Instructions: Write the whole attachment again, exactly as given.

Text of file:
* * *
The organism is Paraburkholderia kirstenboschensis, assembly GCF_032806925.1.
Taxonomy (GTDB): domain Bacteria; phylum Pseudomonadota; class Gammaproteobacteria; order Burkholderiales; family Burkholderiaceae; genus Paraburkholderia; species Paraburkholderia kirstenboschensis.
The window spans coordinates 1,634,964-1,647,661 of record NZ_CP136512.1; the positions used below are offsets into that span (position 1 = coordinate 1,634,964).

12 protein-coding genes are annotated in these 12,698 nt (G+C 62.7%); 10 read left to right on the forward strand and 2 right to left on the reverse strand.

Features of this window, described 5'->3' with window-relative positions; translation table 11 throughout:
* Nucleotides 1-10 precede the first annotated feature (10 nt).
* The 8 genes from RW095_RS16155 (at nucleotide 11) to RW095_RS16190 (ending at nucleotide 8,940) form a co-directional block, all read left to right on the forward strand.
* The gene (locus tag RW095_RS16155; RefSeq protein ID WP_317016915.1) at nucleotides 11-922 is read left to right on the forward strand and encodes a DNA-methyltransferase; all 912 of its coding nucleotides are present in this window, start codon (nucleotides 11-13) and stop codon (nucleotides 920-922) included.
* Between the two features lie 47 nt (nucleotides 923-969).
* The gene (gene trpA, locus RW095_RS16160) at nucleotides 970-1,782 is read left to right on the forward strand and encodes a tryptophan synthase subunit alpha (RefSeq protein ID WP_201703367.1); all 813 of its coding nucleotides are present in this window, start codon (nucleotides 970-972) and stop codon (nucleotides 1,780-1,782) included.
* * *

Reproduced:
The organism is Paraburkholderia kirstenboschensis, assembly GCF_032806925.1.
Taxonomy (GTDB): domain Bacteria; phylum Pseudomonadota; class Gammaproteobacteria; order Burkholderiales; family Burkholderiaceae; genus Paraburkholderia; species Paraburkholderia kirstenboschensis.
The window spans coordinates 1,634,964-1,647,661 of record NZ_CP136512.1; the positions used below are offsets into that span (position 1 = coordinate 1,634,964).

12 protein-coding genes are annotated in these 12,698 nt (G+C 62.7%); 10 read left to right on the forward strand and 2 right to left on the reverse strand.

Features of this window, described 5'->3' with window-relative positions; translation table 11 throughout:
* Nucleotides 1-10 precede the first annotated feature (10 nt).
* The 8 genes from RW095_RS16155 (at nucleotide 11) to RW095_RS16190 (ending at nucleotide 8,940) form a co-directional block, all read left to right on the forward strand.
* The gene (locus tag RW095_RS16155; RefSeq protein ID WP_317016915.1) at nucleotides 11-922 is read left to right on the forward strand and encodes a DNA-methyltransferase; all 912 of its coding nucleotides are present in this window, start codon (nucleotides 11-13) and stop codon (nucleotides 920-922) included.
* Between the two features lie 47 nt (nucleotides 923-969).
* The gene (gene trpA, locus RW095_RS16160) at nucleotides 970-1,782 is read left to right on the forward strand and encodes a tryptophan synthase subunit alpha (RefSeq protein ID WP_201703367.1); all 813 of its coding nucleotides are present in this window, start codon (nucleotides 970-972) and stop codon (nucleotides 1,780-1,782) included.